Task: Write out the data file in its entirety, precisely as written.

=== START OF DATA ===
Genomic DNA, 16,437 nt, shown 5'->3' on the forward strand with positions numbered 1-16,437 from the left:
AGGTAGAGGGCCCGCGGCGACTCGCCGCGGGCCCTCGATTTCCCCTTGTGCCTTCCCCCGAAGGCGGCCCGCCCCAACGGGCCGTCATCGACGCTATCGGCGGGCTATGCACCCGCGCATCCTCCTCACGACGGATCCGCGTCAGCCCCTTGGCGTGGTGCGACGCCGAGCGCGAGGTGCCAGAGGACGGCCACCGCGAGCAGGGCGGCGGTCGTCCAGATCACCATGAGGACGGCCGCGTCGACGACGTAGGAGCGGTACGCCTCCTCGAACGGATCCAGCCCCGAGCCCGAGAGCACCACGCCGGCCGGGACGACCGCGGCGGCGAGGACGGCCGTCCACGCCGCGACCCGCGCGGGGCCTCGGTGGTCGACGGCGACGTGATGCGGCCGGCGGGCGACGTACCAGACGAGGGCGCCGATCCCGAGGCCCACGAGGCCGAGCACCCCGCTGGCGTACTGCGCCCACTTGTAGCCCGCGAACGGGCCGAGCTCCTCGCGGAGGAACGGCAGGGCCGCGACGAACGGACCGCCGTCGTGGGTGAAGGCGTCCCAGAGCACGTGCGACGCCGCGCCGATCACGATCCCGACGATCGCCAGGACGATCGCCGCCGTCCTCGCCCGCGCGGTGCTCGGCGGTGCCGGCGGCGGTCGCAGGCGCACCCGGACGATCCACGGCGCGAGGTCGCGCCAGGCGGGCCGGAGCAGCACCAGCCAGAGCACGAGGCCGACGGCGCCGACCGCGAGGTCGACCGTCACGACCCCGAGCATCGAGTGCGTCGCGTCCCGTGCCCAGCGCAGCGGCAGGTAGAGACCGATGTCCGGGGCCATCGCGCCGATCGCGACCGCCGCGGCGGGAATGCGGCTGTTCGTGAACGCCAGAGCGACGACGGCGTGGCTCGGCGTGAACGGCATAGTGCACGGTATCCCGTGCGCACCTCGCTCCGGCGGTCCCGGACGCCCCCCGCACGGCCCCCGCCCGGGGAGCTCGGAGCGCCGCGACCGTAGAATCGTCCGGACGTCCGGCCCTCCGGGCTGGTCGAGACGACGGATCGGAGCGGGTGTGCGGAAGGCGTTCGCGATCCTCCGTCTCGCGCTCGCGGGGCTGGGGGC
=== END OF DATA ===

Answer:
Genomic DNA, 16,437 nt, shown 5'->3' on the forward strand with positions numbered 1-16,437 from the left:
AGGTAGAGGGCCCGCGGCGACTCGCCGCGGGCCCTCGATTTCCCCTTGTGCCTTCCCCCGAAGGCGGCCCGCCCCAACGGGCCGTCATCGACGCTATCGGCGGGCTATGCACCCGCGCATCCTCCTCACGACGGATCCGCGTCAGCCCCTTGGCGTGGTGCGACGCCGAGCGCGAGGTGCCAGAGGACGGCCACCGCGAGCAGGGCGGCGGTCGTCCAGATCACCATGAGGACGGCCGCGTCGACGACGTAGGAGCGGTACGCCTCCTCGAACGGATCCAGCCCCGAGCCCGAGAGCACCACGCCGGCCGGGACGACCGCGGCGGCGAGGACGGCCGTCCACGCCGCGACCCGCGCGGGGCCTCGGTGGTCGACGGCGACGTGATGCGGCCGGCGGGCGACGTACCAGACGAGGGCGCCGATCCCGAGGCCCACGAGGCCGAGCACCCCGCTGGCGTACTGCGCCCACTTGTAGCCCGCGAACGGGCCGAGCTCCTCGCGGAGGAACGGCAGGGCCGCGACGAACGGACCGCCGTCGTGGGTGAAGGCGTCCCAGAGCACGTGCGACGCCGCGCCGATCACGATCCCGACGATCGCCAGGACGATCGCCGCCGTCCTCGCCCGCGCGGTGCTCGGCGGTGCCGGCGGCGGTCGCAGGCGCACCCGGACGATCCACGGCGCGAGGTCGCGCCAGGCGGGCCGGAGCAGCACCAGCCAGAGCACGAGGCCGACGGCGCCGACCGCGAGGTCGACCGTCACGACCCCGAGCATCGAGTGCGTCGCGTCCCGTGCCCAGCGCAGCGGCAGGTAGAGACCGATGTCCGGGGCCATCGCGCCGATCGCGACCGCCGCGGCGGGAATGCGGCTGTTCGTGAACGCCAGAGCGACGACGGCGTGGCTCGGCGTGAACGGCATAGTGCACGGTATCCCGTGCGCACCTCGCTCCGGCGGTCCCGGACGCCCCCCGCACGGCCCCCGCCCGGGGAGCTCGGAGCGCCGCGACCGTAGAATCGTCCGGACGTCCGGCCCTCCGGGCTGGTCGAGACGACGGATCGGAGCGGGTGTGCGGAAGGCGTTCGCGATCCTCCGTCTCGCGCTCGCGGGGCTGGGGGC